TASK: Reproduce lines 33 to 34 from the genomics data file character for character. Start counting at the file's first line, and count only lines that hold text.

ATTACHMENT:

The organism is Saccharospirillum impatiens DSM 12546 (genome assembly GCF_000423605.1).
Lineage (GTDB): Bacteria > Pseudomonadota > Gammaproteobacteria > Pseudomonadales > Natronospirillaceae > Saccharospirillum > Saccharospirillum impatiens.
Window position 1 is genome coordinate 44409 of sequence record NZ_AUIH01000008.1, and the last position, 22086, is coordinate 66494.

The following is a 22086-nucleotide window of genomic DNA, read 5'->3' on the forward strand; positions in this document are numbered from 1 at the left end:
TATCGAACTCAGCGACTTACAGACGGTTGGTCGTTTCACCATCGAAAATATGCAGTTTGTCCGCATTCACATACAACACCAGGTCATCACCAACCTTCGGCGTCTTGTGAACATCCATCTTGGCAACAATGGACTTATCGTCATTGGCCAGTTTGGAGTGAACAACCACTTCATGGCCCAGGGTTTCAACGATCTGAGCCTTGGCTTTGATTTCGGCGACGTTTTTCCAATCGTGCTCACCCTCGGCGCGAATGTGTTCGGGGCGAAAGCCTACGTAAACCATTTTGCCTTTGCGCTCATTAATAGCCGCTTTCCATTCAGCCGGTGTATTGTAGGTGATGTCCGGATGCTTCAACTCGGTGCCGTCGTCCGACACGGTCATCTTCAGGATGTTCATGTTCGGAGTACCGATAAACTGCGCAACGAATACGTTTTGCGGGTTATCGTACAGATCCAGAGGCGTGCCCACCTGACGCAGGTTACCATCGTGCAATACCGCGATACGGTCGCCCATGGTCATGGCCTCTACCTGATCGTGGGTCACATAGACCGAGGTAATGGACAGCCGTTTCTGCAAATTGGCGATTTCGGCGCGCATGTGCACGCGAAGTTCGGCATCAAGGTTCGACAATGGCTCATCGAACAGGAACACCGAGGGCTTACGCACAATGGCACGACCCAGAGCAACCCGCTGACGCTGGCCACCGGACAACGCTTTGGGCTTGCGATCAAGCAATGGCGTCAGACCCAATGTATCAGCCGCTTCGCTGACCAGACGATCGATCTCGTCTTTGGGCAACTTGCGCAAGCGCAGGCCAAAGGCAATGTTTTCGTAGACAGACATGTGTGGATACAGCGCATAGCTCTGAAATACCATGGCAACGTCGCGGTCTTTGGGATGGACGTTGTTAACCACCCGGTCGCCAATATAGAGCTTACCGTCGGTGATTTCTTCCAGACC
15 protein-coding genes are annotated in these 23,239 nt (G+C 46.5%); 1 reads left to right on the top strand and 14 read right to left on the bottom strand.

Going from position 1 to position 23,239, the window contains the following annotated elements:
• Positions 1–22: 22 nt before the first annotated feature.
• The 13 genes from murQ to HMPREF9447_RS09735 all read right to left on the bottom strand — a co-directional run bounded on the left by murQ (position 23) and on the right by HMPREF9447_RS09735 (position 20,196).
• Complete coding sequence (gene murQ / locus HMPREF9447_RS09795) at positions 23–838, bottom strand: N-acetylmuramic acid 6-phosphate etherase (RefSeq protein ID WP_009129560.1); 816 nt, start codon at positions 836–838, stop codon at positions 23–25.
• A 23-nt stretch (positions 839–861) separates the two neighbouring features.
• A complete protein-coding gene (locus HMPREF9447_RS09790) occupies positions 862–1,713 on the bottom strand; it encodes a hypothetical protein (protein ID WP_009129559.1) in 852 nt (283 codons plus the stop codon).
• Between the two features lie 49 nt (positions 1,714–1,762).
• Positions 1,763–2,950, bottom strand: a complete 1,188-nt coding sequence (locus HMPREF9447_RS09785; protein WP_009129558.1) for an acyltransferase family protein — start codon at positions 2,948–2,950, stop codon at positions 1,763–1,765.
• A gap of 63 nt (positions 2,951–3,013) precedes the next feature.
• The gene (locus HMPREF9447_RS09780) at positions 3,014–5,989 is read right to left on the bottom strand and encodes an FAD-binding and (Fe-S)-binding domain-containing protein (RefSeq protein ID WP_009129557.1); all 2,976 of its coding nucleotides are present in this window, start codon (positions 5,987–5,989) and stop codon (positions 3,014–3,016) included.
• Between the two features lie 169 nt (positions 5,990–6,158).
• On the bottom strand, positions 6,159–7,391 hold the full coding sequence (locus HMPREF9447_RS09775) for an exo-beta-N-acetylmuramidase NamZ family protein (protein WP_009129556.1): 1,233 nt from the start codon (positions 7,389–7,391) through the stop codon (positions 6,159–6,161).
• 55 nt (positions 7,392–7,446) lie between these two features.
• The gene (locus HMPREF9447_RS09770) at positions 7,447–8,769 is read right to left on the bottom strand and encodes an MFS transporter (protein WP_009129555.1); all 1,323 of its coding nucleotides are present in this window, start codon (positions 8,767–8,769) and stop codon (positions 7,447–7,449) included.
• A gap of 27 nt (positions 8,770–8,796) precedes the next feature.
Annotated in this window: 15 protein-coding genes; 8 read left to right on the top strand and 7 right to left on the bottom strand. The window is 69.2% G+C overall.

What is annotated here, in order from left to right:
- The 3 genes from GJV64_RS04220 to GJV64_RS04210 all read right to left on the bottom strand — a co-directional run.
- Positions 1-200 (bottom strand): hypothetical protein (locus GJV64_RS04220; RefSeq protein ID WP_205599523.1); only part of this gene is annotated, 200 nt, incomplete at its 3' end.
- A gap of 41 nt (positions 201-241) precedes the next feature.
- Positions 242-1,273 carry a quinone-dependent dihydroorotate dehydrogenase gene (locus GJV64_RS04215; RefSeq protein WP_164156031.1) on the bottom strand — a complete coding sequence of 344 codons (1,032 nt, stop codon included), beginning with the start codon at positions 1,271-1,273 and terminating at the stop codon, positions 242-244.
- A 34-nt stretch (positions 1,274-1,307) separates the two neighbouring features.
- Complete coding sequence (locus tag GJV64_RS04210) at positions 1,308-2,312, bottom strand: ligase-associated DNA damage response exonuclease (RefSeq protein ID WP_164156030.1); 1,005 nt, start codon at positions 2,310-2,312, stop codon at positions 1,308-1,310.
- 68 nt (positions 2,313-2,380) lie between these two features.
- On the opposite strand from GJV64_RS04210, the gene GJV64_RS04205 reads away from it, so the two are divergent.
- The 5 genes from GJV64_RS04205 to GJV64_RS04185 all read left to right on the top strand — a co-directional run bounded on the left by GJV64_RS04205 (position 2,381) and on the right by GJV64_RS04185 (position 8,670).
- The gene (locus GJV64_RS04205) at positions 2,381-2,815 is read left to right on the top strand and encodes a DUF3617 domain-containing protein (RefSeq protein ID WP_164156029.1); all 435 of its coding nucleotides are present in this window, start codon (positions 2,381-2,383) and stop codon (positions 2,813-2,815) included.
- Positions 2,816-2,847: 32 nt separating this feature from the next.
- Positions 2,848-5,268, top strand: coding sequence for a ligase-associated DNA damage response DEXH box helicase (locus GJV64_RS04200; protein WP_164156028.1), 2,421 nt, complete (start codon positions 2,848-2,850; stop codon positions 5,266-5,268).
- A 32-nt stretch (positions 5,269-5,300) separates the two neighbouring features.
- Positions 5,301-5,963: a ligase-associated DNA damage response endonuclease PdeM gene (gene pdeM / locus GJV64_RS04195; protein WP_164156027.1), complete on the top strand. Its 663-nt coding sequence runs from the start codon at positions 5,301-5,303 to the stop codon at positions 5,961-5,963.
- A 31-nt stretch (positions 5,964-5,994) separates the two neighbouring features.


- The gene (locus GJV64_RS04205) at positions 2,381-2,815 is read left to right on the top strand and encodes a DUF3617 domain-containing protein (RefSeq protein ID WP_164156029.1); all 435 of its coding nucleotides are present in this window, start codon (positions 2,381-2,383) and stop codon (positions 2,813-2,815) included.
- Positions 2,816-2,847: 32 nt separating this feature from the next.